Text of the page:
Ever since we rejected the concept of a constitutional “life interest” creating a right to use investigational, or even experimental, drugs in connection with the Abigail Alliance litigation back in 2007, we’ve been interested in what can be called “duty to supply” cases. Our beef with the postulated constitutional right was that, if such a right were recognized, the next lawsuit would be against a pharmaceutical company to “enforce” that right.
Well, even without a right, precisely such a “duty to supply” claim was made in a case called Gunvalson, which because it was in our back yard, we covered extensively. Our ex-colleague and co-founder, Mark Herrmann, even filed an amicus brief in Gunvalson, successfully urging the Third Circuit to reverse an order that would have required a manufacturer to supply an investigational drug outside of its investigation.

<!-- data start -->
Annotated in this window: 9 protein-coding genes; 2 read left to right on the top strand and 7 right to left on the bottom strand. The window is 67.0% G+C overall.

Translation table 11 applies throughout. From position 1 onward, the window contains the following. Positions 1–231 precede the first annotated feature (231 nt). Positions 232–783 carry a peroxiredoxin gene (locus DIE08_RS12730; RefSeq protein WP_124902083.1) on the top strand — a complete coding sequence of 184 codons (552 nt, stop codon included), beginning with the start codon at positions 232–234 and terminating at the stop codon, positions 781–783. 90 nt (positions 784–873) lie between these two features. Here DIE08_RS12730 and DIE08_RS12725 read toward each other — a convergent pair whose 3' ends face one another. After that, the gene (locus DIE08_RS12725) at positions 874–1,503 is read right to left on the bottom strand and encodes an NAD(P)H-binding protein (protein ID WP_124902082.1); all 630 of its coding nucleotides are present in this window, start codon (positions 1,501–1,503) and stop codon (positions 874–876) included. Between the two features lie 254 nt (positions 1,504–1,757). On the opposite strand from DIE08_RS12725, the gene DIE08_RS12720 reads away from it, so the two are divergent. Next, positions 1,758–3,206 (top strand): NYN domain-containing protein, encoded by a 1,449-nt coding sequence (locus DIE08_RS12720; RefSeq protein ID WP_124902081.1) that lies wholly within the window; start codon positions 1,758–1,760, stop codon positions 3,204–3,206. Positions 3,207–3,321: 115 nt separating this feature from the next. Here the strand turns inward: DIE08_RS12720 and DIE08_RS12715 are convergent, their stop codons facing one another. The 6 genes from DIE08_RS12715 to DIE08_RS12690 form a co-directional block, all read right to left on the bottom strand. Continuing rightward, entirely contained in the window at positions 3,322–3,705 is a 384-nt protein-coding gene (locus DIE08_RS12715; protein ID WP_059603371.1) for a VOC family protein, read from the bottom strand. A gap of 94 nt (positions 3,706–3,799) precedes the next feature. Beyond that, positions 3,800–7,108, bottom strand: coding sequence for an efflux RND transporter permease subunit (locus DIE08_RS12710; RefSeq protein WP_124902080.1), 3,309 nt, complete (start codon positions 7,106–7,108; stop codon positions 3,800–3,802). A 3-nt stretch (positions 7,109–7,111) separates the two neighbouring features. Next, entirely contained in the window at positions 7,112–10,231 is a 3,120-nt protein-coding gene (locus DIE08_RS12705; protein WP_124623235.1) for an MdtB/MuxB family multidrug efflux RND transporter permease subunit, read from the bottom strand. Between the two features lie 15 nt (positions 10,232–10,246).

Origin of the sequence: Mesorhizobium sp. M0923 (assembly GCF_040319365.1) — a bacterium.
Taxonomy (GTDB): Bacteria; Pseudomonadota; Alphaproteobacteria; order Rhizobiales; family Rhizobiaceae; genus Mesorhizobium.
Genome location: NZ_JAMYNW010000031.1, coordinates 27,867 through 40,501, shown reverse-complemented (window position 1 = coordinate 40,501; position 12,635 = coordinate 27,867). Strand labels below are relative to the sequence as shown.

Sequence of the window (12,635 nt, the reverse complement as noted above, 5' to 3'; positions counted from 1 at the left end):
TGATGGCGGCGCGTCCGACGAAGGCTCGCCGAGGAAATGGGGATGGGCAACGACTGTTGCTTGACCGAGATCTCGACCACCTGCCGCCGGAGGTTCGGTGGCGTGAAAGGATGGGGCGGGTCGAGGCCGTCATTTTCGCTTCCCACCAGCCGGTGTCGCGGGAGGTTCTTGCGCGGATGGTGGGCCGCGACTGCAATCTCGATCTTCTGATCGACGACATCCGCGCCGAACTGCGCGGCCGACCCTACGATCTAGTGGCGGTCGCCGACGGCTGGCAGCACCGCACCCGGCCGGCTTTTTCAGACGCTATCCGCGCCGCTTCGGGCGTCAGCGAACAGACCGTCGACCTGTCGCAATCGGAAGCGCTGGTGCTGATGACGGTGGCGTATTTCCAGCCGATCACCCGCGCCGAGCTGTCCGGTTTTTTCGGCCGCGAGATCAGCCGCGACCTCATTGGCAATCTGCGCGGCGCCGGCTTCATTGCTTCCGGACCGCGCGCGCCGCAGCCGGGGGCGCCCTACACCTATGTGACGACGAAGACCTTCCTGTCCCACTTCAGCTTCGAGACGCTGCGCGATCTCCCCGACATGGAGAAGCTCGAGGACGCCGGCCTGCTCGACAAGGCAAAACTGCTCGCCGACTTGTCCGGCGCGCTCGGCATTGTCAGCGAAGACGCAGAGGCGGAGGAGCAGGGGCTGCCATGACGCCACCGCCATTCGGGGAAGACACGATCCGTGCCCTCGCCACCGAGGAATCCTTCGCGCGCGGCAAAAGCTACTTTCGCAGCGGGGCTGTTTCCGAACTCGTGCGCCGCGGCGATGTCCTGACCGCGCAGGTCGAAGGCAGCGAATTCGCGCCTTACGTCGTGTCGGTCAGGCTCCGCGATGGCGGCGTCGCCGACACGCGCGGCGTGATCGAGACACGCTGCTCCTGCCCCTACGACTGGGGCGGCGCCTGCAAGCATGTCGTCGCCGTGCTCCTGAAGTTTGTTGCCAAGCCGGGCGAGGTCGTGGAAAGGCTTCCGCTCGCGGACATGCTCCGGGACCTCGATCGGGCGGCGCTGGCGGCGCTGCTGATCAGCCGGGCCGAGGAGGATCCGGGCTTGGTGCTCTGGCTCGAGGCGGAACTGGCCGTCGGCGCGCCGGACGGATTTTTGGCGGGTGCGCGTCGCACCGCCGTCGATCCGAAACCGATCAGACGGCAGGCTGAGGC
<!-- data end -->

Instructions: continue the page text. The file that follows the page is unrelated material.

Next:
There have been a few more such suits, all thankfully unsuccessful. In this post, we want to let any of our readers who share our eclectic interest in this topic know that the best law review article that we’ve ever seen on this topic has recently been published. Here’s a link. See William M. Janssen, “A ‘Duty’ to Continue Selling Medicines,” 40 Am. J.L. & Med. 330 (2014). Free copies can also be obtained at the SSRN site here. The article is comprehensive, indeed “comprehensive” doesn’t do it justice. We’ve looked through it, and it discusses every major case on this topic. It definitely goes far beyond the
usual function of law review articles of filling much needed gaps in the literature.